Until recently, a top-down management style was the norm  at Lockheed Martin Aeronautics Co. The defense contractor mirrored the culture of its key customer, the military. But now the 67-year-old defense plant—a fixture on the Fort Worth scene since World War II—is updating its image.

The change-maker moving the behemoth toward an enlightened future is Ralph Heath. Heath is executive vice president of Lockheed Martin Aeronautics, a unit of Lockheed Martin Corp. that is based in Maryland, but has nearly 15,000 of its 28,000 workers in Fort Worth.

Heath spent most of his 34 years in the industry under a hierarchical regime. He doesn’t pine for the past, though. Instead, he espouses a new culture of engagement, balance, and dignity. Orders from on high are out; civility is in. During a recent company webcast he took unfiltered, live questions from workers, something that would have been unheard of just a few years ago.

But the white-haired Heath, 60, isn’t becoming soft as he ages. He sees a competitive advantage in changing Lockheed’s culture. CEOs should listen up, he says—though he hopes his competitors aren’t paying attention.

“It’s critical to long-term survival and success,” Heath says of the culture shift. “Absent this, employees are going to have choices over time.” The change is especially critical when you look at the average age of an LMA worker: about 50. Retirements will abound in the coming years, and Lockheed must appeal to a younger mindset.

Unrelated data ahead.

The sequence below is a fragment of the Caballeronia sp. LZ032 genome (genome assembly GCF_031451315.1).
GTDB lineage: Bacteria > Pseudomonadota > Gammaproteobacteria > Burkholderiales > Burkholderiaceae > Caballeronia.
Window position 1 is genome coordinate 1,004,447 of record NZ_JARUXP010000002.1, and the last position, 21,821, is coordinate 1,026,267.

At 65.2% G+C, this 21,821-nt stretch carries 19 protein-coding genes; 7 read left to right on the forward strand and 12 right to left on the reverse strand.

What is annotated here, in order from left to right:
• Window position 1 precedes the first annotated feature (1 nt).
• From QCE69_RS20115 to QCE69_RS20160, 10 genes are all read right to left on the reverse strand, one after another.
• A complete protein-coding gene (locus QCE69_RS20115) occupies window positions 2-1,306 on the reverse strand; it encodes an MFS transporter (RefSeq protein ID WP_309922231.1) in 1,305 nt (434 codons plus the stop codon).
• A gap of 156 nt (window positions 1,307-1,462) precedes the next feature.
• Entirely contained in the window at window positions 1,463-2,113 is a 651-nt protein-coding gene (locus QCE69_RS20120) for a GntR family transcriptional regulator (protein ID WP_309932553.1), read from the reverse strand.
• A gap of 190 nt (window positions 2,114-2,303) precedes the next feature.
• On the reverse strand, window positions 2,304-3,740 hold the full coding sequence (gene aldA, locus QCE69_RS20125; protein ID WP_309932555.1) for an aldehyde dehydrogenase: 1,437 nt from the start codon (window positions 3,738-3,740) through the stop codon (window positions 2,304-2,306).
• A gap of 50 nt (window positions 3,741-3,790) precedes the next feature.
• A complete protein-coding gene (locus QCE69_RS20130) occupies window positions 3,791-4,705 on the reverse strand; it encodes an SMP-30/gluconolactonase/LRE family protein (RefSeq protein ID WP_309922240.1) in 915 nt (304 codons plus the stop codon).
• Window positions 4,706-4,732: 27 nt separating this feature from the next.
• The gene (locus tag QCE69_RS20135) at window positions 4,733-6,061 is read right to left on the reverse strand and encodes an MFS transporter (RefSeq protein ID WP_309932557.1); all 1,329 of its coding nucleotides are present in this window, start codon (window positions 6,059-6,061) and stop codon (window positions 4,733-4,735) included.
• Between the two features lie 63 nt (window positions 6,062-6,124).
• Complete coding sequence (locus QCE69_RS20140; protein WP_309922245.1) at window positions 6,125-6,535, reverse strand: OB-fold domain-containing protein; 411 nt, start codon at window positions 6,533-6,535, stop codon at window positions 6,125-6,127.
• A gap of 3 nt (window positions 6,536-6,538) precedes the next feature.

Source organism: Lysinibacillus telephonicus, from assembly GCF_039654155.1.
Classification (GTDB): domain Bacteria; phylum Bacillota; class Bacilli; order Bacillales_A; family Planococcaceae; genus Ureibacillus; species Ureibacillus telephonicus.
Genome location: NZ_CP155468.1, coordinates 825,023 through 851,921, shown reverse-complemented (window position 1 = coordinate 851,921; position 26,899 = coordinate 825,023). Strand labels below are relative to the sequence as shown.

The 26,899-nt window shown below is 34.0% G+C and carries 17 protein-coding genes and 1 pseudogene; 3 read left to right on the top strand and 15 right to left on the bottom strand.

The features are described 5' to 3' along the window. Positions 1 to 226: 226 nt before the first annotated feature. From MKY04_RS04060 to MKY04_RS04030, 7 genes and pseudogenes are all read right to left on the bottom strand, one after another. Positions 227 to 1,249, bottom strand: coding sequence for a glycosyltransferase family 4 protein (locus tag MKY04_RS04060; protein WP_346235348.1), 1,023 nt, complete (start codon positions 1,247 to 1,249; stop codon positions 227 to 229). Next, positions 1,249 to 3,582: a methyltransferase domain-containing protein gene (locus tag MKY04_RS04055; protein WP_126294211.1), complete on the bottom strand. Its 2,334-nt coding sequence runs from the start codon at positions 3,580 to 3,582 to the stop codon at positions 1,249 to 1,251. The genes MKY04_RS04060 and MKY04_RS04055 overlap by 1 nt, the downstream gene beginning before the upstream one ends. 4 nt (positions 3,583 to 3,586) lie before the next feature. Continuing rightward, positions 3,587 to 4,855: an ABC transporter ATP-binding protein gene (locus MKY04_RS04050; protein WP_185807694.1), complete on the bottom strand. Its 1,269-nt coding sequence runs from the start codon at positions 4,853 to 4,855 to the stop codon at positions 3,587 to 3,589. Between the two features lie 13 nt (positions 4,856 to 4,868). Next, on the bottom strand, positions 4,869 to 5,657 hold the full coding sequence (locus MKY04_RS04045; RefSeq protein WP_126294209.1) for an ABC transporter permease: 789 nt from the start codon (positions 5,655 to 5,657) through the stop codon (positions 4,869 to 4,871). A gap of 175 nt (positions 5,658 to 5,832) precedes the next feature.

The company hopes to do that with attractive benefits: an onsite Starbucks, a renovated cafeteria  where chefs cook orders to specification, and a fitness club with a massage therapist. It’s even begun “enforcing” its 9/80 work schedule, whereby employees work 80 hours over a 9-day period, then take every other Friday off. (The benefit has been around awhile, but many had feared taking the day off.)
Lockheed is also getting serious about flexible schedules and telecommuting when it makes sense.

June Shrewsbury, executive vice president of company integration, recalls how Heath nudged his leadership team toward the new norms. Heath gave leaders six months to demonstrate their commitment to change and to show what they were doing to move forward.

During that time, Shrewsbury interviewed a cross-section of the people she supervised. She learned, to her chagrin, that some found her inaccessible. So she made two changes that have paid big dividends:  She now has office hours from 7:30 to 8:30 every morning, and she travels to the sites she oversees once a week rather than once a month.

Heath says a big bump in employee satisfaction reported in a 2008 worker survey indicates employees like the new culture, which he says is still evolving. Retention and productivity also are up. Just 1.48 percent of LMA workers left voluntarily in 2009, below the industry average of 4 percent.